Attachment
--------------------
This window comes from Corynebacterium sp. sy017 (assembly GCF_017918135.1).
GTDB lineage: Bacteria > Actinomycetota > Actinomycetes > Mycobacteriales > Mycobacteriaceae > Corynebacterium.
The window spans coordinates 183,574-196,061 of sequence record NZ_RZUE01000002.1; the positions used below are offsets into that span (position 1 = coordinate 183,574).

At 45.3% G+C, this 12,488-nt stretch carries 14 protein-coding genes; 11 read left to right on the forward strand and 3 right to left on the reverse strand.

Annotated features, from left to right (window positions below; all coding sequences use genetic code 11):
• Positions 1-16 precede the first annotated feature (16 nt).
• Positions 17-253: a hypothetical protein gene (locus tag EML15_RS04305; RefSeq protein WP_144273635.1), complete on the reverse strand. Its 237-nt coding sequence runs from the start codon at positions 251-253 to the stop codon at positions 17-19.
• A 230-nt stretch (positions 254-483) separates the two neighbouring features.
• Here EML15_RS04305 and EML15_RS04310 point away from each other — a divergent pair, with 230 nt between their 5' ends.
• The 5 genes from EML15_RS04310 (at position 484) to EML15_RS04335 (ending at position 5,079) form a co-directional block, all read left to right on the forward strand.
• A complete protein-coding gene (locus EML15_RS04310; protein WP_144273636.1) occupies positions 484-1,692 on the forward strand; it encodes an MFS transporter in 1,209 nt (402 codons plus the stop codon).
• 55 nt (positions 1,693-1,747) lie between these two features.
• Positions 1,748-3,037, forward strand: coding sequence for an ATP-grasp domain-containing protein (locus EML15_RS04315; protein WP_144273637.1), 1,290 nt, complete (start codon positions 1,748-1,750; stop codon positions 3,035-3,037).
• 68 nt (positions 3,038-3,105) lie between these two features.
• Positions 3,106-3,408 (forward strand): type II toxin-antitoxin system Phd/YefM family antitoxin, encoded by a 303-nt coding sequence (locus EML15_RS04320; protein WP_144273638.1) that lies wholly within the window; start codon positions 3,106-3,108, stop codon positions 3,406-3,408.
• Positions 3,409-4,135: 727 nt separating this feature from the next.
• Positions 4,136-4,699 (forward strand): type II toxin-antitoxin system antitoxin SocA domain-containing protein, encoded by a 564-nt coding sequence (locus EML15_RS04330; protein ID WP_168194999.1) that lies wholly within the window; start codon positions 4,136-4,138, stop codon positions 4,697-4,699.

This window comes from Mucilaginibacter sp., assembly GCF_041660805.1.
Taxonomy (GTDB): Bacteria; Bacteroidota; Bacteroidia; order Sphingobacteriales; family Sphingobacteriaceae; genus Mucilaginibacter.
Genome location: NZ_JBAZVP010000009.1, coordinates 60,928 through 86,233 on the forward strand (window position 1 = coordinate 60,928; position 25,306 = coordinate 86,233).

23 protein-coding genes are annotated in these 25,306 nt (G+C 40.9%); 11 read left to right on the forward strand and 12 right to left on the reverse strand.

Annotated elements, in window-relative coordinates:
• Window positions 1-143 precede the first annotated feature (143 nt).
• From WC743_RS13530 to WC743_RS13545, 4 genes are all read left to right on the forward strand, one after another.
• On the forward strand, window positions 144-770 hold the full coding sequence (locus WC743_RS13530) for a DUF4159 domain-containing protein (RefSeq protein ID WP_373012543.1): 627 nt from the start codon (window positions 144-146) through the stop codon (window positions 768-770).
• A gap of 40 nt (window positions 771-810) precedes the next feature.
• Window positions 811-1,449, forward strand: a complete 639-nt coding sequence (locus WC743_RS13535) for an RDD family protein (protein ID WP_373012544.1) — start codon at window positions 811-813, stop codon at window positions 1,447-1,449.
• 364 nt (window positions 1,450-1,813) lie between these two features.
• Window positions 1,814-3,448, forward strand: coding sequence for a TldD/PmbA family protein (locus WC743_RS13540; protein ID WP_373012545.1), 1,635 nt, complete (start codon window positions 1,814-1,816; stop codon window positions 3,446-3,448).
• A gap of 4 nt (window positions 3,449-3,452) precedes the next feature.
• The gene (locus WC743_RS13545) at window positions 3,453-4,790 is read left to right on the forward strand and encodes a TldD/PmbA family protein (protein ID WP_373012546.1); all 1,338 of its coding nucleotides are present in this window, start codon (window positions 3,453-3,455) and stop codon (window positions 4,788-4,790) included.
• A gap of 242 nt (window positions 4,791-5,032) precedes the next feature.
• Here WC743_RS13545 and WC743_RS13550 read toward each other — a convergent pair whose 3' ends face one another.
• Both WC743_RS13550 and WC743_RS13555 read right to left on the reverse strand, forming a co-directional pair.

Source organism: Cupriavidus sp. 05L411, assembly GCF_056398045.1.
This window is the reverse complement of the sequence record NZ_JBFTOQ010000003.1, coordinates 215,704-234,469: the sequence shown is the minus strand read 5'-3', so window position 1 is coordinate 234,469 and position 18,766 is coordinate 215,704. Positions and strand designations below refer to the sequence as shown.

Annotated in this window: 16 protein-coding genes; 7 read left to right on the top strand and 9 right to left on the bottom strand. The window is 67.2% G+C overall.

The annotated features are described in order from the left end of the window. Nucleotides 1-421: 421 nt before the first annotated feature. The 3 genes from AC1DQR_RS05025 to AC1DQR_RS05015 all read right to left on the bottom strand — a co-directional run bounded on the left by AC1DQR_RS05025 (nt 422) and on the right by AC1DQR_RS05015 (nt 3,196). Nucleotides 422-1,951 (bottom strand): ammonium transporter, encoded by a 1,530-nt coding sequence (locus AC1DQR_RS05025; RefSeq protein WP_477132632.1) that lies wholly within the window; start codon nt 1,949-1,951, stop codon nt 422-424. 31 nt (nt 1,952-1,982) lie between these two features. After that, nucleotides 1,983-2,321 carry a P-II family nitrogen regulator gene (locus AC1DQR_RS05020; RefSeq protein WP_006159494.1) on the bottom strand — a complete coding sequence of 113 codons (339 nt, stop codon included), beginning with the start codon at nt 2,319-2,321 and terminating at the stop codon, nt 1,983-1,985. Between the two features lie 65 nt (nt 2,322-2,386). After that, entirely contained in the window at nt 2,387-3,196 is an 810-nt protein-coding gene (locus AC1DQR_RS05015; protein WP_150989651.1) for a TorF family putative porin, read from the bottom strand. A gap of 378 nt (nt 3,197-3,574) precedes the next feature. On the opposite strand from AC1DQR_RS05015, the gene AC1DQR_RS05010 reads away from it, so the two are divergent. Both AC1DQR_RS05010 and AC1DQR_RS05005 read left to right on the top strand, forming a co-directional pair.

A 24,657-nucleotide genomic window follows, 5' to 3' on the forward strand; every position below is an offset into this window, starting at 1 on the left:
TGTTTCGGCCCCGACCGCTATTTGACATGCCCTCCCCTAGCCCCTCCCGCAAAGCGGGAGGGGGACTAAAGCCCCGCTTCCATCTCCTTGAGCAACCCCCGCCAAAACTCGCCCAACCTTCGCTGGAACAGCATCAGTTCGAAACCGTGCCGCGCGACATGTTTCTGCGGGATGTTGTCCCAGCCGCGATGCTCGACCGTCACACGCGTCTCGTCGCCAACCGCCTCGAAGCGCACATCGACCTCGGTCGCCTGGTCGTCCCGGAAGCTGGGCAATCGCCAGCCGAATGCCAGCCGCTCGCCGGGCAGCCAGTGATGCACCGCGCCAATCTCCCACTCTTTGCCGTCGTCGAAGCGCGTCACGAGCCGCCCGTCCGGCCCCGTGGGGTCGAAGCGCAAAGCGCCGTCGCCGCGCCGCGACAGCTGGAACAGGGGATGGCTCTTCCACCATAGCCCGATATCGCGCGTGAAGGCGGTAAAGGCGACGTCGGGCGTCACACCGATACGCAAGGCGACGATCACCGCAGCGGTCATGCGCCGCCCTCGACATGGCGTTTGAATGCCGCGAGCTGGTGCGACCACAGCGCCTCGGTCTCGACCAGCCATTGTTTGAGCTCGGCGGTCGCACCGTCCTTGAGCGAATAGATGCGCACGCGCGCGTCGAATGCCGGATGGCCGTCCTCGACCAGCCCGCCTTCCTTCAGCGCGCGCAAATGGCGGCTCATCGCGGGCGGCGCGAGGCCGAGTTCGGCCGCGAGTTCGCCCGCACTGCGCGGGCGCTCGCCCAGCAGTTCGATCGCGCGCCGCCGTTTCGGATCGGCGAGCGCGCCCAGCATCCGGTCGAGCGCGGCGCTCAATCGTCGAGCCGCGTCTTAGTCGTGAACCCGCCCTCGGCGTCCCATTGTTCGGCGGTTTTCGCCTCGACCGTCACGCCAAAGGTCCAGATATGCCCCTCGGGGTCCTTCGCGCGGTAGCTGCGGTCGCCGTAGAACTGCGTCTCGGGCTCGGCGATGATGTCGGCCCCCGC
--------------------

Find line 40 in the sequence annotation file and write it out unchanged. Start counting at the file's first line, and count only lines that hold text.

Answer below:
TGTTTCGGCCCCGACCGCTATTTGACATGCCCTCCCCTAGCCCCTCCCGCAAAGCGGGAGGGGGACTAAAGCCCCGCTTCCATCTCCTTGAGCAACCCCCGCCAAAACTCGCCCAACCTTCGCTGGAACAGCATCAGTTCGAAACCGTGCCGCGCGACATGTTTCTGCGGGATGTTGTCCCAGCCGCGATGCTCGACCGTCACACGCGTCTCGTCGCCAACCGCCTCGAAGCGCACATCGACCTCGGTCGCCTGGTCGTCCCGGAAGCTGGGCAATCGCCAGCCGAATGCCAGCCGCTCGCCGGGCAGCCAGTGATGCACCGCGCCAATCTCCCACTCTTTGCCGTCGTCGAAGCGCGTCACGAGCCGCCCGTCCGGCCCCGTGGGGTCGAAGCGCAAAGCGCCGTCGCCGCGCCGCGACAGCTGGAACAGGGGATGGCTCTTCCACCATAGCCCGATATCGCGCGTGAAGGCGGTAAAGGCGACGTCGGGCGTCACACCGATACGCAAGGCGACGATCACCGCAGCGGTCATGCGCCGCCCTCGACATGGCGTTTGAATGCCGCGAGCTGGTGCGACCACAGCGCCTCGGTCTCGACCAGCCATTGTTTGAGCTCGGCGGTCGCACCGTCCTTGAGCGAATAGATGCGCACGCGCGCGTCGAATGCCGGATGGCCGTCCTCGACCAGCCCGCCTTCCTTCAGCGCGCGCAAATGGCGGCTCATCGCGGGCGGCGCGAGGCCGAGTTCGGCCGCGAGTTCGCCCGCACTGCGCGGGCGCTCGCCCAGCAGTTCGATCGCGCGCCGCCGTTTCGGATCGGCGAGCGCGCCCAGCATCCGGTCGAGCGCGGCGCTCAATCGTCGAGCCGCGTCTTAGTCGTGAACCCGCCCTCGGCGTCCCATTGTTCGGCGGTTTTCGCCTCGACCGTCACGCCAAAGGTCCAGATATGCCCCTCGGGGTCCTTCGCGCGGTAGCTGCGGTCGCCGTAGAACTGCGTCTCGGGCTCGGCGATGATGTCGGCCCCCGC